Monday, October 31, 2011

Trick or Tricky Treats?

I don't particularly love Halloween.

scary things
costume idea changes almost daily

However, Bug is overjoyed about trick-or-treating and could not be more excited about all things Halloween; pumpkins, costumes, witches, ghosts, pumpkins, parties, and even candy.  So, with that in mind.... I am jumping on her excitement train and this evening I will be taking Snow White and her Apple to brave the elements.

Everywhere we go there is talk of candy and trick-or-treat and sugar, etc.  Bug even plays pretend "trick-or-treat" when we are at home, away from the worldly candy pressures.  Needless to say, as she gets older I have learned I have to have a plan of action before heading into situations like this.

Even at a birthday party, recently, I was at war with the yummy options at the food table as the other kids filled their plates with one of each.  I hadn't had a plan and was about to have a knock-down-drawn-out fit on my hands.  Thankfully she settled for "you can have one sip of milkshake, half a cookie, and take home a cake pop". I know I won't be able to get away with that very long.  But I don't have to enter the war room just yet; for today I can relish in her naivete as she truly believed me today when I told her "ew, that's bubble gum.... you do not like that stuff!"

We will not be trick-or-treating long, but some friends of ours have offered to stock their candy pile with Bug friendly things, so we will be heading to their block for a bit.  The fact that these friends thought to do this before I even thought there was a need, brought tiny happy tears to my eyes.  After visiting friends, we will head to my husband's parents' house for some more diabetic friendly treating.  Then tomorrow we can begin our conversations about Thanksgiving and how Mommy is so thankful the Halloween Candy Battle 2011 is over.

I'm going to post a list below of candies and their carbohydrates for those interested, thanks to the JDRF website.  And for those interested in bringing sugar free cheer here are a few ideas:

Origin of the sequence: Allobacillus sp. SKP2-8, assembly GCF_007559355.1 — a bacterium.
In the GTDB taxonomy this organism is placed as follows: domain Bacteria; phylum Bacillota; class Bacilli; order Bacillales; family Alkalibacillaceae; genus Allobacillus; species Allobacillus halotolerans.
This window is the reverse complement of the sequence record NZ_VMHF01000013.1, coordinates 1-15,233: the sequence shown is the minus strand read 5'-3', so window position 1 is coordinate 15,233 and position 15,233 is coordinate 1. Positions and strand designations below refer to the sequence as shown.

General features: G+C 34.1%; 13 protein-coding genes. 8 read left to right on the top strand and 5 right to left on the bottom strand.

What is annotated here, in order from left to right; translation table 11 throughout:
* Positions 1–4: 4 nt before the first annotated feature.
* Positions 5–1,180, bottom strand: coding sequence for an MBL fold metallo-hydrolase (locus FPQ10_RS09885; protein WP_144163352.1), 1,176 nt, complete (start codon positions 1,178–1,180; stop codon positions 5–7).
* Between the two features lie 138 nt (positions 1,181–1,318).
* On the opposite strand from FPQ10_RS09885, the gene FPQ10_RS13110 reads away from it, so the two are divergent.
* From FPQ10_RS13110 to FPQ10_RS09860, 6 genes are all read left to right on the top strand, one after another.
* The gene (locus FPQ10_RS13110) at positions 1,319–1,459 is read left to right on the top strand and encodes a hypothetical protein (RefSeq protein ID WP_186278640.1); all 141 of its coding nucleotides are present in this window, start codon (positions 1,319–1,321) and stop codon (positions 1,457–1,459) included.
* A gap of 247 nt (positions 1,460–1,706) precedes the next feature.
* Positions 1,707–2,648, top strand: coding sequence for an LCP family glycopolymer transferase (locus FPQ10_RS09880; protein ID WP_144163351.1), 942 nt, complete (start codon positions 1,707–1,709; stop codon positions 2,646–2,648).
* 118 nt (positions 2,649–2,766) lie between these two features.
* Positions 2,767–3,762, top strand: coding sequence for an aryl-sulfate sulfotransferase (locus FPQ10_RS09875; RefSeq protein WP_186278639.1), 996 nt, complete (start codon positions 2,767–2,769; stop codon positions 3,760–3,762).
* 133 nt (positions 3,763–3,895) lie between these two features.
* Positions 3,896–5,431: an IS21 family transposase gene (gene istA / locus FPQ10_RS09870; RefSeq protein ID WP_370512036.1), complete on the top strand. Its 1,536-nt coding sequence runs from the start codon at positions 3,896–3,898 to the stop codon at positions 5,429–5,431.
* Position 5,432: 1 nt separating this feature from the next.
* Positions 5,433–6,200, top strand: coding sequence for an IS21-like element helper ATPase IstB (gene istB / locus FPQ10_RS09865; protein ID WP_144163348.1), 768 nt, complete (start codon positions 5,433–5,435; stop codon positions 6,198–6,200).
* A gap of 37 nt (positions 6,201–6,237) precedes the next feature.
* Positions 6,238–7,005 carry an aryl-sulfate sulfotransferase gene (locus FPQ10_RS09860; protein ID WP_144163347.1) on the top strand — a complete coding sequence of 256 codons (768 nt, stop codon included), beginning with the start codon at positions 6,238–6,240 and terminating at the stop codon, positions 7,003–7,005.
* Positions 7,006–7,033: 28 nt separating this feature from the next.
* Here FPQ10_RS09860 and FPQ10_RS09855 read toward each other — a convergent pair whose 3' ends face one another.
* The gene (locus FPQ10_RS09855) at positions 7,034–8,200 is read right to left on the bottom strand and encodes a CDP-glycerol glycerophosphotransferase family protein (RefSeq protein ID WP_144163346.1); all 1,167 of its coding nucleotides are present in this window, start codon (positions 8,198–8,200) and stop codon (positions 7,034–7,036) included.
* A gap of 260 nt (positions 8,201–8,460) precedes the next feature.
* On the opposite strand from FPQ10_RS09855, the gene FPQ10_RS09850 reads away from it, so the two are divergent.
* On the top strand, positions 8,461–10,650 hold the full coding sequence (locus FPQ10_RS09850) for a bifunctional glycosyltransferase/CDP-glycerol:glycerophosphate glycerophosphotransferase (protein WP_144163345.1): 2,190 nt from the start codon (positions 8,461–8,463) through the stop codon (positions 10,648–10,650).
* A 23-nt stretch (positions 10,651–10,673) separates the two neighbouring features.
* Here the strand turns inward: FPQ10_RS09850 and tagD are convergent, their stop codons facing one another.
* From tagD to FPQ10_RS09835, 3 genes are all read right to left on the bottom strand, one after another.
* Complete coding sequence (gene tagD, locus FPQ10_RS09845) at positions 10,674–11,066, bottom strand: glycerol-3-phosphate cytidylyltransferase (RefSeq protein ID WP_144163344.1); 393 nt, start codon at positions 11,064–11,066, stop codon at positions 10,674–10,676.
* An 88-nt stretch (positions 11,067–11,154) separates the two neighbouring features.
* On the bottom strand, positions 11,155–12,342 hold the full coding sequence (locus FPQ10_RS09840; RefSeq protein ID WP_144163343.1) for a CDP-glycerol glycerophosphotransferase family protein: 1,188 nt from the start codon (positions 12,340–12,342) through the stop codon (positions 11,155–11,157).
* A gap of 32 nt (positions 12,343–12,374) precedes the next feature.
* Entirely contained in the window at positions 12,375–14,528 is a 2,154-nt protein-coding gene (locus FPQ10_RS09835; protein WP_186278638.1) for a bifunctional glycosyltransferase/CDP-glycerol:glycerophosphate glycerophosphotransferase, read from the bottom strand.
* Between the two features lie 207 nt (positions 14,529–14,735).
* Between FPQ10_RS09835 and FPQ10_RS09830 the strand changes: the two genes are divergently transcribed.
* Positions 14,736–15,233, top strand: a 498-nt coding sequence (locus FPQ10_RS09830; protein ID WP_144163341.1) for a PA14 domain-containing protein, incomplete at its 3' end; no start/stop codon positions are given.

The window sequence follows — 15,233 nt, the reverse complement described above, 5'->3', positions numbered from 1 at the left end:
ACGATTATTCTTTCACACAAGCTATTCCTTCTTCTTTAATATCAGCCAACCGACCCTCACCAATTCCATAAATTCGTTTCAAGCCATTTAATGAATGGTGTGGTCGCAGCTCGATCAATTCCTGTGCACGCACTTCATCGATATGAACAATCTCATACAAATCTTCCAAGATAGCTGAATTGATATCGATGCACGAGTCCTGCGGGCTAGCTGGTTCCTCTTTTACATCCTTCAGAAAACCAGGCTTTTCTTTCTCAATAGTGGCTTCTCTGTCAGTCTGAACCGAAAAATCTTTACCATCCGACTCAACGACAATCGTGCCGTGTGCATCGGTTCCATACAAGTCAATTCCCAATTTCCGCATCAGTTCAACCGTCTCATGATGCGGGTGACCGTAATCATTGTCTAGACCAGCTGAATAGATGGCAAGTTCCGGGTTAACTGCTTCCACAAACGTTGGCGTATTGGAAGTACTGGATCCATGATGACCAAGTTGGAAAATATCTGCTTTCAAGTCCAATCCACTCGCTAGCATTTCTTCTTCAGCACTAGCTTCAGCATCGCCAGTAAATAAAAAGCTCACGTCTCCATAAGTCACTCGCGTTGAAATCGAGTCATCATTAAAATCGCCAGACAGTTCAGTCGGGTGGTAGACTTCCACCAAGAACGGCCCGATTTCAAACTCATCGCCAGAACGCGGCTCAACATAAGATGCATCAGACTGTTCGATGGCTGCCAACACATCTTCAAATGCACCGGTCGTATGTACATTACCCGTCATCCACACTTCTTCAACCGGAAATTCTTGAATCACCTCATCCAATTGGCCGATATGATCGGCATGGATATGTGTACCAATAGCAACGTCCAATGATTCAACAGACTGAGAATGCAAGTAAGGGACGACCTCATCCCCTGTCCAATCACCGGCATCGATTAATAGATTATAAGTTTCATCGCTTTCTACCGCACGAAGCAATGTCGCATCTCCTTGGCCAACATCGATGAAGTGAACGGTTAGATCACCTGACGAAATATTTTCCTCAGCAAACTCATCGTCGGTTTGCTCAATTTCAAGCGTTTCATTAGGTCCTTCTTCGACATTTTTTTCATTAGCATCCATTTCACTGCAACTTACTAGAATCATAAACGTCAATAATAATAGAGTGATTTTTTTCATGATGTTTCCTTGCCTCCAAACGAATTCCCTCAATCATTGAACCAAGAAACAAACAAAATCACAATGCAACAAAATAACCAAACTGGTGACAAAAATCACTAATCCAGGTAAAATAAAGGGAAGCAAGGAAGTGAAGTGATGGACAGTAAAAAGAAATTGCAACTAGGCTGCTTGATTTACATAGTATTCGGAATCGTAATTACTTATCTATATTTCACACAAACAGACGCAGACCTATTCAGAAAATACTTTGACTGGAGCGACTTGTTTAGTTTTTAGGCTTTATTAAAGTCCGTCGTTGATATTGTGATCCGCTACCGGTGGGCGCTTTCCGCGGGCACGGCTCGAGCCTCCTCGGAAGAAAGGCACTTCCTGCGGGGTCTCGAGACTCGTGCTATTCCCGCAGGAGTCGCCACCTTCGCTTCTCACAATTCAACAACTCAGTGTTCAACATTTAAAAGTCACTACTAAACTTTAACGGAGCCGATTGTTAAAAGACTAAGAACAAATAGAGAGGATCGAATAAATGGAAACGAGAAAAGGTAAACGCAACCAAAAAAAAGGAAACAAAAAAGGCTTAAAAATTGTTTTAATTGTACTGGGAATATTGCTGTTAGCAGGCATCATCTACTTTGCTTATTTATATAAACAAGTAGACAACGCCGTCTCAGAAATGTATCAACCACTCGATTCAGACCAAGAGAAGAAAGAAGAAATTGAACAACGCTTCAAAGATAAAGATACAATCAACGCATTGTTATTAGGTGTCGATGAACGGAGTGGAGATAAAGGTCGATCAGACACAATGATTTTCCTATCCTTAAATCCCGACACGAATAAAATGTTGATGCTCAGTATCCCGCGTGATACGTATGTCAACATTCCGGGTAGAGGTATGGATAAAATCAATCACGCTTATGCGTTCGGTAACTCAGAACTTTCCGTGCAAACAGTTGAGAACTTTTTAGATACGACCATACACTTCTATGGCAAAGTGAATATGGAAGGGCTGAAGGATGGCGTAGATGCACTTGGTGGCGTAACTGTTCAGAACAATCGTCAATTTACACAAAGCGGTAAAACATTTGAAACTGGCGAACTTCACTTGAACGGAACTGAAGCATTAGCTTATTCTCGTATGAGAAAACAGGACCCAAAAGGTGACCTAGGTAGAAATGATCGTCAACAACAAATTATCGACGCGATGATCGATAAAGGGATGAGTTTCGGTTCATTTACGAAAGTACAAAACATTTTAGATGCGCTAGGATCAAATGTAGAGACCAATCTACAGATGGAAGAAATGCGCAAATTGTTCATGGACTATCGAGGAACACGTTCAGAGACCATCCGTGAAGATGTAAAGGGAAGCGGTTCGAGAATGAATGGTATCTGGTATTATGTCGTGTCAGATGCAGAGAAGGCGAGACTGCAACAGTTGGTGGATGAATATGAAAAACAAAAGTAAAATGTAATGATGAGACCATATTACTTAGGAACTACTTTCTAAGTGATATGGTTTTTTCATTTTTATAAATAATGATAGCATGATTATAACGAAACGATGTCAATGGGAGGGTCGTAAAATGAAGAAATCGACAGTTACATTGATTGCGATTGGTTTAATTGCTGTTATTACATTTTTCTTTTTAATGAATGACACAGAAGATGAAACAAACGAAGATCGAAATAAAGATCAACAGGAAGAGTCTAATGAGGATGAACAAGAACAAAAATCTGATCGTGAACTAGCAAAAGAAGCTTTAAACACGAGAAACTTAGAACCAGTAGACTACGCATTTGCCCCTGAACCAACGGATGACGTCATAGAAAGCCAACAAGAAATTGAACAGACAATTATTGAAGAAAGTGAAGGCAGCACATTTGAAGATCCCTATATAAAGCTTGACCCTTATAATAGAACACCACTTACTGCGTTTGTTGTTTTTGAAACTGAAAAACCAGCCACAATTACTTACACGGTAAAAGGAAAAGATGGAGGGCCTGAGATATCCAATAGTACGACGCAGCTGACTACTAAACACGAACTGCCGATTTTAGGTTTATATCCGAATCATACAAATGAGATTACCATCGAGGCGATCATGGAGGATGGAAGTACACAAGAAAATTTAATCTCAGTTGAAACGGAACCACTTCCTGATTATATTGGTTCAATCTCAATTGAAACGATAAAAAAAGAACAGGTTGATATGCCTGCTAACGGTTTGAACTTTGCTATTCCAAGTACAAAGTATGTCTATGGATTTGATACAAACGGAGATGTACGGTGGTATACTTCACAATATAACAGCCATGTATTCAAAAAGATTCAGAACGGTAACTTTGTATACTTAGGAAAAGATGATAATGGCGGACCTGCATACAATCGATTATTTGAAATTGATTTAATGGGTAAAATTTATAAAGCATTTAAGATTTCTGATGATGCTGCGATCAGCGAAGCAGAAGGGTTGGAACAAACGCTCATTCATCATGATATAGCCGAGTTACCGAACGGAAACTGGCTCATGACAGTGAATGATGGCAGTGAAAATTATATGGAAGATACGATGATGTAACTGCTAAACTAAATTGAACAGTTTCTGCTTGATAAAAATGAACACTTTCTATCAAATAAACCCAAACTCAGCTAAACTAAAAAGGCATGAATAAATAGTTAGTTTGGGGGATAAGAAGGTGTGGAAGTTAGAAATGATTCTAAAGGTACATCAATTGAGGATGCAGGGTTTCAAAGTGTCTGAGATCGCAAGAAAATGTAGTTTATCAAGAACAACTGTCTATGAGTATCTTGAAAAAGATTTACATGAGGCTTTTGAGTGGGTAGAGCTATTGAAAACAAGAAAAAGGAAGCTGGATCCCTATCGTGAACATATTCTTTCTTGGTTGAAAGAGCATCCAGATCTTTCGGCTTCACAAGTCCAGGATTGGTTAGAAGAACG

any of the plastic Halloween jewelry
Halloween tattoos
Clementine Oranges or other fun little fruits
100 Calorie Packs
little bags of popcorn
and the list goes on.... but those are my top 8

Se la vie. She is excited.  And as I watch her face light up as she wishes everyone she sees "Happy Halloween!", I can only feel blessed by my little ball of excitement and joy.  Her cup overflows..... and in turn, mine is filled just a bit more.

Happy Halloween.

Carbohydrate Values for Common Candies*

CandySize/PackageCarbs (g)
3 Musketeers16 gram fun-sized bar12g
3 Musketeers2.13 oz bar46g
Baby Ruth2 oz. bar37g
Baby Ruth1 fun size17g
Blow Pop suckerOne sucker13g
Butterfinger2 oz. bar41g
Butterfinger22 gram-fun sized bar15g
Candy corn15 pieces15g
Dum Dum suckersOne sucker5g
Gummy Bears11 pieces30g
Heath Bar1.4 oz. bar25g
Hershey's Almond3 minis15g
Hershey's Almond1.45oz. bar20g
Hershey's Kisses6 pieces16g
Hershey's Milk Chocolate barsnack size10g
Jolly Rancher1 piece6g
Kit Kat bar3 piece bar10g
KitKat1.5 oz. package26g
Licorice3 6-inch Twizzlers15g
M&M's"Halloween" mini box10g
M&M's, plainmini pack15g
M&M's, plain1.69 oz bag34g
M&M's, peanutmini pack13g
M&M's, peanut1.74 oz bag30g
M&M's, peanut butter1.69 oz bag27g
Milky Way2.15 oz bar43g
Milky Wayfun-sized bar14g
Nestle's Cruch1.5 oz28g
Nestle's Crunch4 mini bars26g
Reese's Cups2 regular-sized 1 oz cups18g
Reese's mini cups4 1-oz mini cups16g
Skittles15 pieces15g
Skittlesmini pack17.5g
Snicker'sfun size12g
Snickers2.07 oz. bar36g
Snickers20-gram fun-sized bar12g
Starburst4 pieces16g
Sweet Tartsmini packs - 5 packs13g
Tootsie Pop1 pop16g
Tootsie Roll midgets1230g
Tootsie Rolls2 bars23g